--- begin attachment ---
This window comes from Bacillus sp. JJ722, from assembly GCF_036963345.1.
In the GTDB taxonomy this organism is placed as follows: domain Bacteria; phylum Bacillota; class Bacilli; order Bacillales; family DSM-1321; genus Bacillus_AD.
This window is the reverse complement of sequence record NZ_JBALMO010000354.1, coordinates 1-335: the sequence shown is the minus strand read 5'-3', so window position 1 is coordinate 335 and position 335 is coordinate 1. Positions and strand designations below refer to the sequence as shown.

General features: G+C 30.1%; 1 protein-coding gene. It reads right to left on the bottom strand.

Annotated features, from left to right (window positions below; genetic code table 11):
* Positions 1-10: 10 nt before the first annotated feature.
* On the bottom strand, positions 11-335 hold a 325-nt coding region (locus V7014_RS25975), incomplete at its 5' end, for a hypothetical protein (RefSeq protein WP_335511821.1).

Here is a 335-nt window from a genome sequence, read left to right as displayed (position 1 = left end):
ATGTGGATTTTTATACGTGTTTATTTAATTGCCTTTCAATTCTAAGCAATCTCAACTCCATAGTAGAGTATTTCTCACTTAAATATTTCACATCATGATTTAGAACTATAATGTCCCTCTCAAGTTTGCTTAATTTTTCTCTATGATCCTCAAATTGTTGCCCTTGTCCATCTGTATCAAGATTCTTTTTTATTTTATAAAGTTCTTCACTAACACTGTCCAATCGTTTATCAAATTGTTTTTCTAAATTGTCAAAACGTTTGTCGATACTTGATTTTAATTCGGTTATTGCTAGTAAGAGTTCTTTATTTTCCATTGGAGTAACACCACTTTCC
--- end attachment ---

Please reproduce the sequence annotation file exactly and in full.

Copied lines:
This window comes from Bacillus sp. JJ722, from assembly GCF_036963345.1.
In the GTDB taxonomy this organism is placed as follows: domain Bacteria; phylum Bacillota; class Bacilli; order Bacillales; family DSM-1321; genus Bacillus_AD.
This window is the reverse complement of sequence record NZ_JBALMO010000354.1, coordinates 1-335: the sequence shown is the minus strand read 5'-3', so window position 1 is coordinate 335 and position 335 is coordinate 1. Positions and strand designations below refer to the sequence as shown.

General features: G+C 30.1%; 1 protein-coding gene. It reads right to left on the bottom strand.

Annotated features, from left to right (window positions below; genetic code table 11):
* Positions 1-10: 10 nt before the first annotated feature.
* On the bottom strand, positions 11-335 hold a 325-nt coding region (locus V7014_RS25975), incomplete at its 5' end, for a hypothetical protein (RefSeq protein WP_335511821.1).

Here is a 335-nt window from a genome sequence, read left to right as displayed (position 1 = left end):
ATGTGGATTTTTATACGTGTTTATTTAATTGCCTTTCAATTCTAAGCAATCTCAACTCCATAGTAGAGTATTTCTCACTTAAATATTTCACATCATGATTTAGAACTATAATGTCCCTCTCAAGTTTGCTTAATTTTTCTCTATGATCCTCAAATTGTTGCCCTTGTCCATCTGTATCAAGATTCTTTTTTATTTTATAAAGTTCTTCACTAACACTGTCCAATCGTTTATCAAATTGTTTTTCTAAATTGTCAAAACGTTTGTCGATACTTGATTTTAATTCGGTTATTGCTAGTAAGAGTTCTTTATTTTCCATTGGAGTAACACCACTTTCC